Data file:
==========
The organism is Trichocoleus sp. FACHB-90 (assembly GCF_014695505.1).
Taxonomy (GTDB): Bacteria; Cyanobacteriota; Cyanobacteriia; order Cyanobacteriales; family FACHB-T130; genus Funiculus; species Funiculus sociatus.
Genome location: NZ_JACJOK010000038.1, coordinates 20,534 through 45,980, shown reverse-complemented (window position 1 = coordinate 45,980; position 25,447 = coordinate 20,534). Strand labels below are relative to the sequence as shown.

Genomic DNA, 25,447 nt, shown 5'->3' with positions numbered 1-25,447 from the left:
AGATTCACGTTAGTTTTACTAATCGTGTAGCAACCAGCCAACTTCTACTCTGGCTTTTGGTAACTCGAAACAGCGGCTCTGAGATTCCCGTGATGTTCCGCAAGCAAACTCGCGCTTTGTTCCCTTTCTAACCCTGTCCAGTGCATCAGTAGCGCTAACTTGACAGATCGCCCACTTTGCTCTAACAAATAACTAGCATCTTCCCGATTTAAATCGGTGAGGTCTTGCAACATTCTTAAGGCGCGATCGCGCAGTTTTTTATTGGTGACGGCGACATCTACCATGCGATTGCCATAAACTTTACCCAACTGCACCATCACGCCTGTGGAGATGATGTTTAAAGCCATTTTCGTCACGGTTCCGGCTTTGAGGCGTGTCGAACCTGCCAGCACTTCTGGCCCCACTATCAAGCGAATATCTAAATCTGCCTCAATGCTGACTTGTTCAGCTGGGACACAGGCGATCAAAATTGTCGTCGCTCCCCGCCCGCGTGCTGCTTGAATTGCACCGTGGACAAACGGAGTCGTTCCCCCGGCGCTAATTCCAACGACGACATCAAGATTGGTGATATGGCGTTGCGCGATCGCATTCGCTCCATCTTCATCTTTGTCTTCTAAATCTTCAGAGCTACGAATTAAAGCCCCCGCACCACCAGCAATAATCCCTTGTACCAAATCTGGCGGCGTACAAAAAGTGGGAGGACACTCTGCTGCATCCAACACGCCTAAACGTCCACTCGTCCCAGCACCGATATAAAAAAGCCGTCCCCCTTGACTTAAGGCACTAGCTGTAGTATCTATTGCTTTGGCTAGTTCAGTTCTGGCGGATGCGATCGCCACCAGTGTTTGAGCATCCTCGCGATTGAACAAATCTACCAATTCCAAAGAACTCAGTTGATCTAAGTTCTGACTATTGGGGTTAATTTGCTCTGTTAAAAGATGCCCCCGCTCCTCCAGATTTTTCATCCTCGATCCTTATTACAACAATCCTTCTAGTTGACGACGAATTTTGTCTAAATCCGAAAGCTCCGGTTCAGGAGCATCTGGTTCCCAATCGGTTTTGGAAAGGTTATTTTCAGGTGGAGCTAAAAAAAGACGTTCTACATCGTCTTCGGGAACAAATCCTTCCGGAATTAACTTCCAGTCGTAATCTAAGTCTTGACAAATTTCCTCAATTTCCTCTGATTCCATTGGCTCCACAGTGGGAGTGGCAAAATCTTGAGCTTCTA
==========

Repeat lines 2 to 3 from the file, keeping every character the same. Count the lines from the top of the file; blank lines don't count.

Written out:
Taxonomy (GTDB): Bacteria; Cyanobacteriota; Cyanobacteriia; order Cyanobacteriales; family FACHB-T130; genus Funiculus; species Funiculus sociatus.
Genome location: NZ_JACJOK010000038.1, coordinates 20,534 through 45,980, shown reverse-complemented (window position 1 = coordinate 45,980; position 25,447 = coordinate 20,534). Strand labels below are relative to the sequence as shown.